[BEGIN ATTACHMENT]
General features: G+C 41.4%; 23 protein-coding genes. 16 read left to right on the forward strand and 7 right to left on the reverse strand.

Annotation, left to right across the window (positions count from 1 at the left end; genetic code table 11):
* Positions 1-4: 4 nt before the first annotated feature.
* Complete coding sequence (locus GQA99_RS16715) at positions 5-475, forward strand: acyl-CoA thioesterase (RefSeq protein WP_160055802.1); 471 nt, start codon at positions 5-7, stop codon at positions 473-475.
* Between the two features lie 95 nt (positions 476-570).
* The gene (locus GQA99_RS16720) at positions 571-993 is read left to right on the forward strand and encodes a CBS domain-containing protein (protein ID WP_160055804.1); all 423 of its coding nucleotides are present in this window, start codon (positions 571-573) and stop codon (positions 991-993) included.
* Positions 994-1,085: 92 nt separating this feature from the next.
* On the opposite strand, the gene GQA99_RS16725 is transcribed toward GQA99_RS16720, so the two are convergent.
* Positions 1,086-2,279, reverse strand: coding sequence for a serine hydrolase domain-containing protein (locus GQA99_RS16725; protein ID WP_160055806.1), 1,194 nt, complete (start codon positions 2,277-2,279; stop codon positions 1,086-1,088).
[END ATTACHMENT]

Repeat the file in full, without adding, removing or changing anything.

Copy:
General features: G+C 41.4%; 23 protein-coding genes. 16 read left to right on the forward strand and 7 right to left on the reverse strand.

Annotation, left to right across the window (positions count from 1 at the left end; genetic code table 11):
* Positions 1-4: 4 nt before the first annotated feature.
* Complete coding sequence (locus GQA99_RS16715) at positions 5-475, forward strand: acyl-CoA thioesterase (RefSeq protein WP_160055802.1); 471 nt, start codon at positions 5-7, stop codon at positions 473-475.
* Between the two features lie 95 nt (positions 476-570).
* The gene (locus GQA99_RS16720) at positions 571-993 is read left to right on the forward strand and encodes a CBS domain-containing protein (protein ID WP_160055804.1); all 423 of its coding nucleotides are present in this window, start codon (positions 571-573) and stop codon (positions 991-993) included.
* Positions 994-1,085: 92 nt separating this feature from the next.
* On the opposite strand, the gene GQA99_RS16725 is transcribed toward GQA99_RS16720, so the two are convergent.
* Positions 1,086-2,279, reverse strand: coding sequence for a serine hydrolase domain-containing protein (locus GQA99_RS16725; protein ID WP_160055806.1), 1,194 nt, complete (start codon positions 2,277-2,279; stop codon positions 1,086-1,088).